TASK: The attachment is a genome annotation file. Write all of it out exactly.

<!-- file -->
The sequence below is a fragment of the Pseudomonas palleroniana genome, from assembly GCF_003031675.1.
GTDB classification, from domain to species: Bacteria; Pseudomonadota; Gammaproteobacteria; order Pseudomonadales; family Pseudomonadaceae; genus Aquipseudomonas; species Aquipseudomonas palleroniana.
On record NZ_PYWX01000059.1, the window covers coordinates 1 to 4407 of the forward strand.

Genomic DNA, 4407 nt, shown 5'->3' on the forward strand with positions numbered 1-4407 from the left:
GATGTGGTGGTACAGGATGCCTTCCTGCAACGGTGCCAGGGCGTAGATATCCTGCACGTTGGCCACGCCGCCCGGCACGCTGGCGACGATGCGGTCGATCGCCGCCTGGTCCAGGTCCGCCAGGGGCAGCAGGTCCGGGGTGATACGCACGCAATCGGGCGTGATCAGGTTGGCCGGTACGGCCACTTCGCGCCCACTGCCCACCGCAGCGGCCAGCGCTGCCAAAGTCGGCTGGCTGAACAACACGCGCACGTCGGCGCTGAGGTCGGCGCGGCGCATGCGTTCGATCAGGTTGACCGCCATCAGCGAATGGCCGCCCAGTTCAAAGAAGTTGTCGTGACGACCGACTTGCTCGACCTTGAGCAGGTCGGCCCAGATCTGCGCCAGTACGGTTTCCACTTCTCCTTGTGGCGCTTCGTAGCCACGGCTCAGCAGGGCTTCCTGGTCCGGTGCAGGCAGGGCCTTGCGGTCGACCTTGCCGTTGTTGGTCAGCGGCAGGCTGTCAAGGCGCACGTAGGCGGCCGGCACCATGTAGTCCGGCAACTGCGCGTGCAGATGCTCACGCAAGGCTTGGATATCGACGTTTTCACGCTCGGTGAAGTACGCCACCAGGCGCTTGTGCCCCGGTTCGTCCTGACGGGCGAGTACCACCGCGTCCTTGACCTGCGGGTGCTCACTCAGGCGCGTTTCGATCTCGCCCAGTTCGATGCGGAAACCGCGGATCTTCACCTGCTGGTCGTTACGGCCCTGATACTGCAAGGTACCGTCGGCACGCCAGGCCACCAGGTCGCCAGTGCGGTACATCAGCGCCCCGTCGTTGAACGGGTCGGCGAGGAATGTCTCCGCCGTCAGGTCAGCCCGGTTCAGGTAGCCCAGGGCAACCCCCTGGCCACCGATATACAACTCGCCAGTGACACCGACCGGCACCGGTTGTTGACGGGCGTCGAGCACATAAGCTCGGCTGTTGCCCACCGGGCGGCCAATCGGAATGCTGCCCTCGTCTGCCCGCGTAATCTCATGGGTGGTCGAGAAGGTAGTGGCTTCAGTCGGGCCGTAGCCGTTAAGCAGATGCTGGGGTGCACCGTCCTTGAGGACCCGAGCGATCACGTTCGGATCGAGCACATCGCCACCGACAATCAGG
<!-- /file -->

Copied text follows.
The sequence below is a fragment of the Pseudomonas palleroniana genome, from assembly GCF_003031675.1.
GTDB classification, from domain to species: Bacteria; Pseudomonadota; Gammaproteobacteria; order Pseudomonadales; family Pseudomonadaceae; genus Aquipseudomonas; species Aquipseudomonas palleroniana.
On record NZ_PYWX01000059.1, the window covers coordinates 1 to 4407 of the forward strand.

Genomic DNA, 4407 nt, shown 5'->3' on the forward strand with positions numbered 1-4407 from the left:
GATGTGGTGGTACAGGATGCCTTCCTGCAACGGTGCCAGGGCGTAGATATCCTGCACGTTGGCCACGCCGCCCGGCACGCTGGCGACGATGCGGTCGATCGCCGCCTGGTCCAGGTCCGCCAGGGGCAGCAGGTCCGGGGTGATACGCACGCAATCGGGCGTGATCAGGTTGGCCGGTACGGCCACTTCGCGCCCACTGCCCACCGCAGCGGCCAGCGCTGCCAAAGTCGGCTGGCTGAACAACACGCGCACGTCGGCGCTGAGGTCGGCGCGGCGCATGCGTTCGATCAGGTTGACCGCCATCAGCGAATGGCCGCCCAGTTCAAAGAAGTTGTCGTGACGACCGACTTGCTCGACCTTGAGCAGGTCGGCCCAGATCTGCGCCAGTACGGTTTCCACTTCTCCTTGTGGCGCTTCGTAGCCACGGCTCAGCAGGGCTTCCTGGTCCGGTGCAGGCAGGGCCTTGCGGTCGACCTTGCCGTTGTTGGTCAGCGGCAGGCTGTCAAGGCGCACGTAGGCGGCCGGCACCATGTAGTCCGGCAACTGCGCGTGCAGATGCTCACGCAAGGCTTGGATATCGACGTTTTCACGCTCGGTGAAGTACGCCACCAGGCGCTTGTGCCCCGGTTCGTCCTGACGGGCGAGTACCACCGCGTCCTTGACCTGCGGGTGCTCACTCAGGCGCGTTTCGATCTCGCCCAGTTCGATGCGGAAACCGCGGATCTTCACCTGCTGGTCGTTACGGCCCTGATACTGCAAGGTACCGTCGGCACGCCAGGCCACCAGGTCGCCAGTGCGGTACATCAGCGCCCCGTCGTTGAACGGGTCGGCGAGGAATGTCTCCGCCGTCAGGTCAGCCCGGTTCAGGTAGCCCAGGGCAACCCCCTGGCCACCGATATACAACTCGCCAGTGACACCGACCGGCACCGGTTGTTGACGGGCGTCGAGCACATAAGCTCGGCTGTTGCCCACCGGGCGGCCAATCGGAATGCTGCCCTCGTCTGCCCGCGTAATCTCATGGGTGGTCGAGAAGGTAGTGGCTTCAGTCGGGCCGTAGCCGTTAAGCAGATGCTGGGGTGCACCGTCCTTGAGGACCCGAGCGATCACGTTCGGATCGAGCACATCGCCACCGACAATCAGG